While the opinion of this writer is that Sgt. Pepper receives more credit than it rightfully deserves, there is no understating the quality of the songs. The band never stretched farther for abstraction than on this album, with the highlights all coming out of the proverbial left field. “Lucy In The Sky With Diamonds” is as psychedelic as its acronym, “Within You Without You” was the first successful pop interpretation of eastern music, and few if any of classic rock’s most famed bands came as close to Sinatra as the Beatles did with “When I’m 64.” While the album represents the band at the height of their pretensions, it represents them at the height of their genius as well.

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7. Tommy The Who Wikipedia

7. Tommy

So popular was this album that for many years it overshadowed the band. Famously, the Who were billed on several gigs as “Tommy the Who” due to a misunderstanding of the album cover. Regardless, Tommy is a masterstroke of guitarist Pete Townshend, who fully brought his brand of rock music into maturity with this effort. Tommy’s immense influence continues to reappear at times, such as its important role in Cameron Crowe’s “Almost Famous” as fortune teller. While the story may seem a bit strange, which it is, the idea of rock as a serious form of music was never made clearer than on this album. While the Who have had better albums, in many ways Tommy is their most important statement.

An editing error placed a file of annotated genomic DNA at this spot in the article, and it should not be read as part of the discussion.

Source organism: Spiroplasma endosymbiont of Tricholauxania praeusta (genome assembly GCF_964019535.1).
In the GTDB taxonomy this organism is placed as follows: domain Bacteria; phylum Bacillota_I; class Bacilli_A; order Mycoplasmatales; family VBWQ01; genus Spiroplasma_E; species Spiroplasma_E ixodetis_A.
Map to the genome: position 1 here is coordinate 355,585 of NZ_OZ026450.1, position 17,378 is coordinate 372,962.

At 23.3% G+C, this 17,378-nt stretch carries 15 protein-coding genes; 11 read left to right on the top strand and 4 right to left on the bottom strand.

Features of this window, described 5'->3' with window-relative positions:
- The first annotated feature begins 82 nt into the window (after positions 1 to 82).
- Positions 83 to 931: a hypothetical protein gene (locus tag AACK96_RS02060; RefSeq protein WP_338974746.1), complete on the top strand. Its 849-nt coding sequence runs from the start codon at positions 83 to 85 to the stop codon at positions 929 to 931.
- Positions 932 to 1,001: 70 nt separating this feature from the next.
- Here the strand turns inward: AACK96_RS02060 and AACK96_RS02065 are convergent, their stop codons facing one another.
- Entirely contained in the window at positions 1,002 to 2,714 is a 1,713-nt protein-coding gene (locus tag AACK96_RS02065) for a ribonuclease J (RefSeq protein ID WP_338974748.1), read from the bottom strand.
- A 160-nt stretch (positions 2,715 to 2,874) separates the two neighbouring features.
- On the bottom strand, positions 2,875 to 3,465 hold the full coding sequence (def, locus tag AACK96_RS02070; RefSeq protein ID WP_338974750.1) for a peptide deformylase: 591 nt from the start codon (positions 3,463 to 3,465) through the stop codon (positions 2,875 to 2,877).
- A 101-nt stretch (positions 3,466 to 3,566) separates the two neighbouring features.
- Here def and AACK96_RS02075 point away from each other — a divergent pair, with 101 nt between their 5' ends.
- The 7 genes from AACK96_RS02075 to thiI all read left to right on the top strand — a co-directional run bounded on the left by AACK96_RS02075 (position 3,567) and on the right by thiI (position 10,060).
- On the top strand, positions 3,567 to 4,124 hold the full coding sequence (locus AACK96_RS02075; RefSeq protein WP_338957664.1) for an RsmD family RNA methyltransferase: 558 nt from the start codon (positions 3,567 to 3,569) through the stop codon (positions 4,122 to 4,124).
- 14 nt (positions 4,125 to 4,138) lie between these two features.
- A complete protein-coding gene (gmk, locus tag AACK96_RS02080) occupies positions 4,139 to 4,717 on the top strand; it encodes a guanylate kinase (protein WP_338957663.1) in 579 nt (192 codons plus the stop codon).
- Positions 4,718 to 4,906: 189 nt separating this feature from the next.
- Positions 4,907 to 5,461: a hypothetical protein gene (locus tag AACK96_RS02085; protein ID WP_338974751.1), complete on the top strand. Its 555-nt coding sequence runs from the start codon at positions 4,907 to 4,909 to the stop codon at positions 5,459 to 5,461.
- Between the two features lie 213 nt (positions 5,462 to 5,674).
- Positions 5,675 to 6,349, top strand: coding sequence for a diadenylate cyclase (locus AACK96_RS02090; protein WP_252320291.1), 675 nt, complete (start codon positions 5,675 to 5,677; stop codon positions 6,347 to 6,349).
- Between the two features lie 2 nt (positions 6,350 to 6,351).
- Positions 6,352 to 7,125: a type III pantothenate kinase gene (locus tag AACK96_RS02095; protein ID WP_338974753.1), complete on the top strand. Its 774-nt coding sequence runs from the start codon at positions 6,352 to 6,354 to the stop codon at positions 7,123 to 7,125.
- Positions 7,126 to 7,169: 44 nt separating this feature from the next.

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6. Pet Sounds The Beach Boys Wikipedia

6. Pet Sounds